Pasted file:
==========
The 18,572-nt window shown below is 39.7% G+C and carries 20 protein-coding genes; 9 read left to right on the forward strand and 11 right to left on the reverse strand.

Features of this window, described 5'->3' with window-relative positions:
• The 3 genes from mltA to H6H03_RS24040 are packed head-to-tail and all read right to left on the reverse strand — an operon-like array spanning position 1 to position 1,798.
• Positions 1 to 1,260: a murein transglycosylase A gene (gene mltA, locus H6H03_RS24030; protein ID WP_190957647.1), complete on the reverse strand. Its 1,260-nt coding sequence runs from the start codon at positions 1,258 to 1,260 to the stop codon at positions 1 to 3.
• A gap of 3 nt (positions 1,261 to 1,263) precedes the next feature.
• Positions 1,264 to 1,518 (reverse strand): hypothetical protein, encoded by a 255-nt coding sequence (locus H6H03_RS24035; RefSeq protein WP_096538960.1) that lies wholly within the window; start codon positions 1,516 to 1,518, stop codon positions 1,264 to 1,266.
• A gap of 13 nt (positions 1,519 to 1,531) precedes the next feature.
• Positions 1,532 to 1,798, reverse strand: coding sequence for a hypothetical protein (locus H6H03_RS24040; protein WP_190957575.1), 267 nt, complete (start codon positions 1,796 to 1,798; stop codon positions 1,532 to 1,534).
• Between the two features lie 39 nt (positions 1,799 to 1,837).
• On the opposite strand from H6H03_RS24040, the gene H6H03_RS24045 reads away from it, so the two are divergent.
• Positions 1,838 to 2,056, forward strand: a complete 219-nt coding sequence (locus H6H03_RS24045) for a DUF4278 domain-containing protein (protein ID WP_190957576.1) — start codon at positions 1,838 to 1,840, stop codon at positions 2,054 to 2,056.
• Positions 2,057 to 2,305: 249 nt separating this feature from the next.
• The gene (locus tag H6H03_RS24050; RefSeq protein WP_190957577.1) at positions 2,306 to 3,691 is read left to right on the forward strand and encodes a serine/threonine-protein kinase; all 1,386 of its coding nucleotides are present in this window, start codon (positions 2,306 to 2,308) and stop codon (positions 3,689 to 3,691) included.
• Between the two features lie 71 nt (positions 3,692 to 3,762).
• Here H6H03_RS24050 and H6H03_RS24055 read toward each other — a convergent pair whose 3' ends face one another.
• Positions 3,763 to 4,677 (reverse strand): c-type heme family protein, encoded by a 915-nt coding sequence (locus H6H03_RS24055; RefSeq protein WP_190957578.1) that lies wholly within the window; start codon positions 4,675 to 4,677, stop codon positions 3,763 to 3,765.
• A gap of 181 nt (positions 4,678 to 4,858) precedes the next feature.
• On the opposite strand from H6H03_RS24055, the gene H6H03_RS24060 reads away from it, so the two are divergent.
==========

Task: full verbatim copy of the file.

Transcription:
The 18,572-nt window shown below is 39.7% G+C and carries 20 protein-coding genes; 9 read left to right on the forward strand and 11 right to left on the reverse strand.

Features of this window, described 5'->3' with window-relative positions:
• The 3 genes from mltA to H6H03_RS24040 are packed head-to-tail and all read right to left on the reverse strand — an operon-like array spanning position 1 to position 1,798.
• Positions 1 to 1,260: a murein transglycosylase A gene (gene mltA, locus H6H03_RS24030; protein ID WP_190957647.1), complete on the reverse strand. Its 1,260-nt coding sequence runs from the start codon at positions 1,258 to 1,260 to the stop codon at positions 1 to 3.
• A gap of 3 nt (positions 1,261 to 1,263) precedes the next feature.
• Positions 1,264 to 1,518 (reverse strand): hypothetical protein, encoded by a 255-nt coding sequence (locus H6H03_RS24035; RefSeq protein WP_096538960.1) that lies wholly within the window; start codon positions 1,516 to 1,518, stop codon positions 1,264 to 1,266.
• A gap of 13 nt (positions 1,519 to 1,531) precedes the next feature.
• Positions 1,532 to 1,798, reverse strand: coding sequence for a hypothetical protein (locus H6H03_RS24040; protein WP_190957575.1), 267 nt, complete (start codon positions 1,796 to 1,798; stop codon positions 1,532 to 1,534).
• Between the two features lie 39 nt (positions 1,799 to 1,837).
• On the opposite strand from H6H03_RS24040, the gene H6H03_RS24045 reads away from it, so the two are divergent.
• Positions 1,838 to 2,056, forward strand: a complete 219-nt coding sequence (locus H6H03_RS24045) for a DUF4278 domain-containing protein (protein ID WP_190957576.1) — start codon at positions 1,838 to 1,840, stop codon at positions 2,054 to 2,056.
• Positions 2,057 to 2,305: 249 nt separating this feature from the next.
• The gene (locus tag H6H03_RS24050; RefSeq protein WP_190957577.1) at positions 2,306 to 3,691 is read left to right on the forward strand and encodes a serine/threonine-protein kinase; all 1,386 of its coding nucleotides are present in this window, start codon (positions 2,306 to 2,308) and stop codon (positions 3,689 to 3,691) included.
• Between the two features lie 71 nt (positions 3,692 to 3,762).
• Here H6H03_RS24050 and H6H03_RS24055 read toward each other — a convergent pair whose 3' ends face one another.
• Positions 3,763 to 4,677 (reverse strand): c-type heme family protein, encoded by a 915-nt coding sequence (locus H6H03_RS24055; RefSeq protein WP_190957578.1) that lies wholly within the window; start codon positions 4,675 to 4,677, stop codon positions 3,763 to 3,765.
• A gap of 181 nt (positions 4,678 to 4,858) precedes the next feature.
• On the opposite strand from H6H03_RS24055, the gene H6H03_RS24060 reads away from it, so the two are divergent.